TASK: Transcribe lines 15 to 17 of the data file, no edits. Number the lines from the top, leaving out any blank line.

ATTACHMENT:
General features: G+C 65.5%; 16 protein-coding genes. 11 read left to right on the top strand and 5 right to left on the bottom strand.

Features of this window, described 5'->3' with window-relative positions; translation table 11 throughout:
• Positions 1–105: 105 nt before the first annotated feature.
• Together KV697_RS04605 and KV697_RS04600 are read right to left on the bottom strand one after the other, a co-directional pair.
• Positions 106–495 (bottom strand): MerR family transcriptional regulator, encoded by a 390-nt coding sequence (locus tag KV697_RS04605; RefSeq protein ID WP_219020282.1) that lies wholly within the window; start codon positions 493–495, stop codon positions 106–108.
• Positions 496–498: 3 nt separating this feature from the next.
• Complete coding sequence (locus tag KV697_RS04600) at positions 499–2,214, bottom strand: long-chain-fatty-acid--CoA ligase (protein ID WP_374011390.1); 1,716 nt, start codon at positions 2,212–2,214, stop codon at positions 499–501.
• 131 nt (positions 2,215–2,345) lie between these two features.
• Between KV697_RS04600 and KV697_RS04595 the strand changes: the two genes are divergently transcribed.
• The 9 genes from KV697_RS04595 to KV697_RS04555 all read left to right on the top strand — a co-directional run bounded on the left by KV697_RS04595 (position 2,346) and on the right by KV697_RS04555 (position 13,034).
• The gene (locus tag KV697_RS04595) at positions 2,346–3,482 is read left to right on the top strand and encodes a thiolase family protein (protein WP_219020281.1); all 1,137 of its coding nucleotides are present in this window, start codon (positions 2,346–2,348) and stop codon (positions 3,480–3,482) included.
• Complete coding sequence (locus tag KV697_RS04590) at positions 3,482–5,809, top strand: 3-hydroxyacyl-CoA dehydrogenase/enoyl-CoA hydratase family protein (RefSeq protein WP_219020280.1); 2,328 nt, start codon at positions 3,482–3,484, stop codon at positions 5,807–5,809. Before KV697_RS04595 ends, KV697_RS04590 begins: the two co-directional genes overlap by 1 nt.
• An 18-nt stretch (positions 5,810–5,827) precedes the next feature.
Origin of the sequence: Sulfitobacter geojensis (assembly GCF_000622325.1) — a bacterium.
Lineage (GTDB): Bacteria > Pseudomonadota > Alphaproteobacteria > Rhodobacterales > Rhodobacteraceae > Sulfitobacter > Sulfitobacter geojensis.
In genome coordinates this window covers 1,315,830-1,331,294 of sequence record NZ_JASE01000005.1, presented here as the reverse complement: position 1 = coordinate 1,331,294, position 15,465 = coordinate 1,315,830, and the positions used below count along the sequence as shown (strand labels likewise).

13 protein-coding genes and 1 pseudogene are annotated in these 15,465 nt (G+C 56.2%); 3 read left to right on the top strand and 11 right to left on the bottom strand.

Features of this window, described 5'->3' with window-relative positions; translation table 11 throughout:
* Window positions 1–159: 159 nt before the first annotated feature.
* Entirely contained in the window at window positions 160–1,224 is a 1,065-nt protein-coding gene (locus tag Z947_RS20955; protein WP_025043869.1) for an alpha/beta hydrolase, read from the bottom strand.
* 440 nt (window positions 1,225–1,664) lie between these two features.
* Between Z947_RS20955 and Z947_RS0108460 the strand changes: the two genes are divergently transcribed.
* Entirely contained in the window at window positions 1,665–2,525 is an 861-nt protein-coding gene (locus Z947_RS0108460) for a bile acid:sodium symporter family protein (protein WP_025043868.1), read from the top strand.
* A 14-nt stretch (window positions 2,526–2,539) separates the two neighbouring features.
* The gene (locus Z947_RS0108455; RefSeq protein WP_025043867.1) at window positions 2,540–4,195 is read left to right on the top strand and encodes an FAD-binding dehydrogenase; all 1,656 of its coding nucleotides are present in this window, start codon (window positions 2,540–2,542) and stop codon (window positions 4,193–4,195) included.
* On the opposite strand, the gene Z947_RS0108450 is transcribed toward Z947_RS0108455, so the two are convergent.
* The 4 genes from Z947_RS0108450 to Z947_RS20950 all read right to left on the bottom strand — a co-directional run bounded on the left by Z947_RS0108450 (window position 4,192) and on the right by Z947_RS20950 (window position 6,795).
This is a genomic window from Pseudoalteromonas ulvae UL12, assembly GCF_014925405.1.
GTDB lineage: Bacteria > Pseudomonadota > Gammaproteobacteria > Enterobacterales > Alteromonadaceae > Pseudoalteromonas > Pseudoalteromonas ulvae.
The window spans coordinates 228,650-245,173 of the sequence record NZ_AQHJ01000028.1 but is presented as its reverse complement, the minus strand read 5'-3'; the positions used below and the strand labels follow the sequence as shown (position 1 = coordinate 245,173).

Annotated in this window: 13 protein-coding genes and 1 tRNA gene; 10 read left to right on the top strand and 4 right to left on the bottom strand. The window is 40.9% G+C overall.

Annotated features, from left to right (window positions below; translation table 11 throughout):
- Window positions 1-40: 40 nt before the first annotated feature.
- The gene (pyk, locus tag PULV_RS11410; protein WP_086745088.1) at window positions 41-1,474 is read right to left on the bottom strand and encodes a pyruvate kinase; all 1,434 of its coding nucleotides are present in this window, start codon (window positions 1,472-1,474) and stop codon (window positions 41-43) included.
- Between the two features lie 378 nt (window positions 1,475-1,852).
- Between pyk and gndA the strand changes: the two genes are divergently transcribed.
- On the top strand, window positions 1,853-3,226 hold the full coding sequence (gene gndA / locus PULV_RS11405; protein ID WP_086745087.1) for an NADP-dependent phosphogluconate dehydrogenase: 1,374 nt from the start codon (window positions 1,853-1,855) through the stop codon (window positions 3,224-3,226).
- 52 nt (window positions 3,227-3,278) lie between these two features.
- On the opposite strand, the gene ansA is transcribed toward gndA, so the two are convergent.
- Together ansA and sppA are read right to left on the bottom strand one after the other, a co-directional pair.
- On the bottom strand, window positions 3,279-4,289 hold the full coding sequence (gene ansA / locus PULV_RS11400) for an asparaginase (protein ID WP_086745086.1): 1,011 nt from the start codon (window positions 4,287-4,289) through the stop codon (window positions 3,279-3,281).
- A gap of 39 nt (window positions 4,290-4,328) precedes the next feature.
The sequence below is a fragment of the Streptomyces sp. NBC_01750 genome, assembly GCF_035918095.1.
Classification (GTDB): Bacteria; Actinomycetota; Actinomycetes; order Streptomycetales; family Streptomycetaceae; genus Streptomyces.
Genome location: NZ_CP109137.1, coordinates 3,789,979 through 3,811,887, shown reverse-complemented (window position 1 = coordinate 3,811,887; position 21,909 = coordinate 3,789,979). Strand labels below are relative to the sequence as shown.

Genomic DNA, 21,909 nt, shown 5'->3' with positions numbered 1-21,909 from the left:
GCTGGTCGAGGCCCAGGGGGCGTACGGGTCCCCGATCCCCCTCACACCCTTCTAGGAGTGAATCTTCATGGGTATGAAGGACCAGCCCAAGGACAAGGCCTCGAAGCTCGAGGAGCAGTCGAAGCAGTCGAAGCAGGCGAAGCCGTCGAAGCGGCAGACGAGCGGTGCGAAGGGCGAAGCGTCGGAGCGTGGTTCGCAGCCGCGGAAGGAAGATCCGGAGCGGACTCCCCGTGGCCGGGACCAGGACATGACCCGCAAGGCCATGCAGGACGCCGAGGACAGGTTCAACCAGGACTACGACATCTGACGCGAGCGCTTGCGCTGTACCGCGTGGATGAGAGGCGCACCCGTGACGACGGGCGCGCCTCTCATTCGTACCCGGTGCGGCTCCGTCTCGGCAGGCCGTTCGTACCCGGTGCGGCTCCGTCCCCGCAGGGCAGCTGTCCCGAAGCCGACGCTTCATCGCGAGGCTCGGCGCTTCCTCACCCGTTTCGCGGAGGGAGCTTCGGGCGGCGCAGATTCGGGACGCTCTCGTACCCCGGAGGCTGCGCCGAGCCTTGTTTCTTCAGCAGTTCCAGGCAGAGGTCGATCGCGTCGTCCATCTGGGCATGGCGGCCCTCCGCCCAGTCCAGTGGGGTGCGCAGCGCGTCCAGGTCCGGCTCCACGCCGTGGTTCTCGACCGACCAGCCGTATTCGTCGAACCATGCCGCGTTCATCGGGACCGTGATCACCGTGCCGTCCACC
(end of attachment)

Lineage (GTDB): Bacteria > Pseudomonadota > Alphaproteobacteria > Rhodobacterales > Rhodobacteraceae > Sulfitobacter > Sulfitobacter geojensis.
In genome coordinates this window covers 1,315,830-1,331,294 of sequence record NZ_JASE01000005.1, presented here as the reverse complement: position 1 = coordinate 1,331,294, position 15,465 = coordinate 1,315,830, and the positions used below count along the sequence as shown (strand labels likewise).

13 protein-coding genes and 1 pseudogene are annotated in these 15,465 nt (G+C 56.2%); 3 read left to right on the top strand and 11 right to left on the bottom strand.